The phrase "the common good" is a longstanding fixture of political rhetoric, and it may very well be coming to a church near you. But while the phrase has found a certain cachet among cosmopolitan Christians, thanks in part to NYC pastor Tim Keller's teaching that Christians should be a "counterculture for the common good," its meaning is at times vague: Who is included in the word common? And who gets to decide what is good?
To more helpfully define "the common good," This Is Our City executive director Andy Crouch sat down with Gabe Lyons, a parachurch leader who's given a lot of thought to the phrase in recent years. His annual Q conference, to be held in LA next week, describes its mission as "ideas for the common good." They discuss the historically rich phrase (with much theology derived from Catholic social teaching) and how it informs our presence in our communities.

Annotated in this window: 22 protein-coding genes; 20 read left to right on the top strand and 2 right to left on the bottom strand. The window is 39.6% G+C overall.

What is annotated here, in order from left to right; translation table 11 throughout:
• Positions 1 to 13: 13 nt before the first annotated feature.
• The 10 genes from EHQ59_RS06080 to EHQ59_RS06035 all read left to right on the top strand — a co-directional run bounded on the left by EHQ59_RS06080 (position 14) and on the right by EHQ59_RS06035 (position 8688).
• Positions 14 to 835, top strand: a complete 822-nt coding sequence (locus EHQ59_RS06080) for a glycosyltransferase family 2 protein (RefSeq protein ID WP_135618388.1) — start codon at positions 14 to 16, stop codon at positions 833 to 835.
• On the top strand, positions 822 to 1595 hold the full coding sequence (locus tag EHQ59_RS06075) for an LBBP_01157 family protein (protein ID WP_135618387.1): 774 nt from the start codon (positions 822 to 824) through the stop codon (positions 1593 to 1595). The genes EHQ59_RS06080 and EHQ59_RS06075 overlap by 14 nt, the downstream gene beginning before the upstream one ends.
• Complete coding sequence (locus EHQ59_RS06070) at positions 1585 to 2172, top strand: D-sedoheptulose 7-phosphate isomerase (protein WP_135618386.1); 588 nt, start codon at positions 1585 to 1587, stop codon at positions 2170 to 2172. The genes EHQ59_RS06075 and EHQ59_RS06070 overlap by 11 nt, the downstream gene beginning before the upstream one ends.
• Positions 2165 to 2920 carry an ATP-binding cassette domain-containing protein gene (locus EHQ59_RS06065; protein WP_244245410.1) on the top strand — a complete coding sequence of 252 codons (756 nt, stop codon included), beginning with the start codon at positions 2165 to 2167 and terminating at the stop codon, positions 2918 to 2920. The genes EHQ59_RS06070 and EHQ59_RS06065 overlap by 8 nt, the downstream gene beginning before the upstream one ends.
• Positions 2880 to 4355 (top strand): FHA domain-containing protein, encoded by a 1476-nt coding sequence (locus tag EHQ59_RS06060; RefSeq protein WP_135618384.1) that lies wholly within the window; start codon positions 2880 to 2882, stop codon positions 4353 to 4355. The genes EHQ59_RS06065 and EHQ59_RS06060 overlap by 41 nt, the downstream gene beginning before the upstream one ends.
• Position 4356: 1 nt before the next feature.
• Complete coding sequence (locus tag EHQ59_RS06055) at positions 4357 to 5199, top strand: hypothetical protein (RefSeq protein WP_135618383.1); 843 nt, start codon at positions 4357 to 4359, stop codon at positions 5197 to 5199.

Here's a guide to their conversation:
:15 What is the common good and where did the term come from?
1:45 The common good measures society by the way it treats the most vulnerable.
2:20 Christians are called to be a counterculture for the common good.
3:15 The idea of the common good reorients us.
4:00 Is this just another redo of the social gospel?
5:00 The danger of pursuing the common good.
6:00 The importance of pursuing the common good in community.
6:40 God is the ultimate common good.